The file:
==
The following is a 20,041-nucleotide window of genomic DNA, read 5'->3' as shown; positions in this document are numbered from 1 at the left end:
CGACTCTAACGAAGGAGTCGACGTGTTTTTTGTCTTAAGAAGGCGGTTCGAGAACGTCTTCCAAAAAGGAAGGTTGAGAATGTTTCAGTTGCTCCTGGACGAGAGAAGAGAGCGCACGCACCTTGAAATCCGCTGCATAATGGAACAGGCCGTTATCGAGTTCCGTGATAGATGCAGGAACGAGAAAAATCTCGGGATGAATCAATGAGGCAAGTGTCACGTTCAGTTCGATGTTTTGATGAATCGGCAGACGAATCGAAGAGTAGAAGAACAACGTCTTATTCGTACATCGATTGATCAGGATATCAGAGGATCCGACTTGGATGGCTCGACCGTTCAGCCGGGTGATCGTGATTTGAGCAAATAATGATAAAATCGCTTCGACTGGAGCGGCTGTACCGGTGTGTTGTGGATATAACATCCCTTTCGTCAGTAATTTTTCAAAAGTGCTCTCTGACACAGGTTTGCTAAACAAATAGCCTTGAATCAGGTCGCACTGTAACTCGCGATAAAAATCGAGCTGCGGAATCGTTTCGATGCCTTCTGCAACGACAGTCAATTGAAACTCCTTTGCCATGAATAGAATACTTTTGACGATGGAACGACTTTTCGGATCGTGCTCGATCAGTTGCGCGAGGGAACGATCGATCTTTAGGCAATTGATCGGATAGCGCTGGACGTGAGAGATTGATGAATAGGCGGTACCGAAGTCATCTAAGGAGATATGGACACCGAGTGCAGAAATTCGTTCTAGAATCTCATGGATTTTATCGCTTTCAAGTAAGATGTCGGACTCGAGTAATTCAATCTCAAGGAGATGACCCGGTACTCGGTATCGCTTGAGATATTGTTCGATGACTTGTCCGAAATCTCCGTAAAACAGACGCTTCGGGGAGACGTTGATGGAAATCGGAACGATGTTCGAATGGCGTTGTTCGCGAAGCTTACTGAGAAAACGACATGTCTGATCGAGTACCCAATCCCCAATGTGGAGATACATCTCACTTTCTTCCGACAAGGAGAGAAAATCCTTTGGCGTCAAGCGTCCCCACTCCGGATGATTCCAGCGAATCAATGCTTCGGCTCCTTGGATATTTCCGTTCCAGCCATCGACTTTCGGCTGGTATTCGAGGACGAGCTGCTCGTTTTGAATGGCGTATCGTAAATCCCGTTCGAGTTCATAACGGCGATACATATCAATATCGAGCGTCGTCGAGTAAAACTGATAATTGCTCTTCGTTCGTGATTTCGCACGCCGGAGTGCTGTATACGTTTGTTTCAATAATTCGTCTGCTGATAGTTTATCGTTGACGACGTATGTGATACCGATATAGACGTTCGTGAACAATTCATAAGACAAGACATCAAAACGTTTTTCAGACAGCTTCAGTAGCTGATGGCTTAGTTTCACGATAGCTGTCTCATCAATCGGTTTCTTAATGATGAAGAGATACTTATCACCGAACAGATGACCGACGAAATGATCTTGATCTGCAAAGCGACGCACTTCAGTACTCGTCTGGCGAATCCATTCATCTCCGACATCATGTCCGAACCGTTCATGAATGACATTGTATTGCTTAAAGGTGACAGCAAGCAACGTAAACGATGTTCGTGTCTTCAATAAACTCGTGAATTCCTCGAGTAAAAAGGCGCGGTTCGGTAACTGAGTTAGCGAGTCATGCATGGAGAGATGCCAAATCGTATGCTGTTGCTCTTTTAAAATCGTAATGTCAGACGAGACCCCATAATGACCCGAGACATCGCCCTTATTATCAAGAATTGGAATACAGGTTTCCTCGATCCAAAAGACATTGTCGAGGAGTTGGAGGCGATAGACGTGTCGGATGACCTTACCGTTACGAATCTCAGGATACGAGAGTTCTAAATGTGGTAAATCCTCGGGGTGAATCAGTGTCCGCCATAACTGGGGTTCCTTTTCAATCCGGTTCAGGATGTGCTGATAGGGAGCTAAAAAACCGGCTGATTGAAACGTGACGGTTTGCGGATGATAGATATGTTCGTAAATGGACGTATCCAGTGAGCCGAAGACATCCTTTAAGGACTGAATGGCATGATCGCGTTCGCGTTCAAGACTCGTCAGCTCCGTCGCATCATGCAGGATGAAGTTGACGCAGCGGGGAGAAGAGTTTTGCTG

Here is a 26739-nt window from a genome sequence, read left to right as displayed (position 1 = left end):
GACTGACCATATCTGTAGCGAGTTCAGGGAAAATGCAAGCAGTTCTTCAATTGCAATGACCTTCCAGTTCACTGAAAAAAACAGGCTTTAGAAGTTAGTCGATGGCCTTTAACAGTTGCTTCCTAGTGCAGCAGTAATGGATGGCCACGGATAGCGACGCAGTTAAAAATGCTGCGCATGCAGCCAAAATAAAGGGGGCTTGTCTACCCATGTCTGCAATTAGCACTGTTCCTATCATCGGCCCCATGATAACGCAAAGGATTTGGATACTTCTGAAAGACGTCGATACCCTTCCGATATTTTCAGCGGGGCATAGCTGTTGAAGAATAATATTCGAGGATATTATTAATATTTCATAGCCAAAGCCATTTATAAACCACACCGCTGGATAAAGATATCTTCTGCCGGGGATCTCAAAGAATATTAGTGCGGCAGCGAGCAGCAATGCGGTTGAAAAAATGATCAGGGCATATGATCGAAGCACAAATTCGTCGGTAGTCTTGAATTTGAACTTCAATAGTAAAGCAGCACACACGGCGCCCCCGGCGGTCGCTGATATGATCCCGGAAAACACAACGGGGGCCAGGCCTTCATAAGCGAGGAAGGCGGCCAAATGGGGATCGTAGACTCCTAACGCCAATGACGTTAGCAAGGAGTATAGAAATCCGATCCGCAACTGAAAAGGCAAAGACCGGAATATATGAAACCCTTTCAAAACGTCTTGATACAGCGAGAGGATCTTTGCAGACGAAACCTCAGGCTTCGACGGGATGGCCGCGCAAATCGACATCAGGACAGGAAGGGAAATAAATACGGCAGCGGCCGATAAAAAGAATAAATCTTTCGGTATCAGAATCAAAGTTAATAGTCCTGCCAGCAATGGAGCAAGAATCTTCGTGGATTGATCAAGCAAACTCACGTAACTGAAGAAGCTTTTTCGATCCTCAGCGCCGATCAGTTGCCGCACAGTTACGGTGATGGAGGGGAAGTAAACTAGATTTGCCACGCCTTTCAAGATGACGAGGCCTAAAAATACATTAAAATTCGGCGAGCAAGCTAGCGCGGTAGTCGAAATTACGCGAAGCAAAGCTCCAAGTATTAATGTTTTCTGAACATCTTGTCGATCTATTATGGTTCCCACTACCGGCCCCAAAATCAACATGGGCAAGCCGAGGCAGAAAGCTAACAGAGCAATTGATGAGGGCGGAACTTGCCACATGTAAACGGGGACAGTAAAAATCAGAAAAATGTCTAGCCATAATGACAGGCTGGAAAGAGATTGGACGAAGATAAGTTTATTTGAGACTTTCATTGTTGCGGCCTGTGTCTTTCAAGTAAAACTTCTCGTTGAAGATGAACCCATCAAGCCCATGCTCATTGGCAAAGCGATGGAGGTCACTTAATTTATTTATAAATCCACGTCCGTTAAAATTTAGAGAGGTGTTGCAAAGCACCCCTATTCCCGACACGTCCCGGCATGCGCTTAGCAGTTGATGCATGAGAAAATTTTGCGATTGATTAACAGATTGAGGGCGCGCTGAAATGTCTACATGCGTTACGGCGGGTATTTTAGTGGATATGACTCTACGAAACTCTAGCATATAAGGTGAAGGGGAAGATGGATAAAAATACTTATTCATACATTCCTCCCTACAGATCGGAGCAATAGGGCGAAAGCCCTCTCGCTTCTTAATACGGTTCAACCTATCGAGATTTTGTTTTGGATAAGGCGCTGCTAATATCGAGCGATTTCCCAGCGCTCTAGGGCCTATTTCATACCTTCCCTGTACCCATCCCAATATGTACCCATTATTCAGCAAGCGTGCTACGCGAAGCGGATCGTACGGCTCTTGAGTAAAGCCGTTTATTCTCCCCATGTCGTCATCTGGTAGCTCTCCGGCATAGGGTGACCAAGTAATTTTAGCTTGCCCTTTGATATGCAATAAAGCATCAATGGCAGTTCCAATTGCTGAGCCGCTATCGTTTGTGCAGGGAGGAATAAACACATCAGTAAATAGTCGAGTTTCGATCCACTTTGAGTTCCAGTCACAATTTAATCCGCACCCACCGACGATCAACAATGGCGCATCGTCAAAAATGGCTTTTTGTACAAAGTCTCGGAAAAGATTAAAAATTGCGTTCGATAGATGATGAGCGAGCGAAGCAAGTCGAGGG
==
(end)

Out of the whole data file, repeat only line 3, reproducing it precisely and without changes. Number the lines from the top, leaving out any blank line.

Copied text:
Here is a 26739-nt window from a genome sequence, read left to right as displayed (position 1 = left end):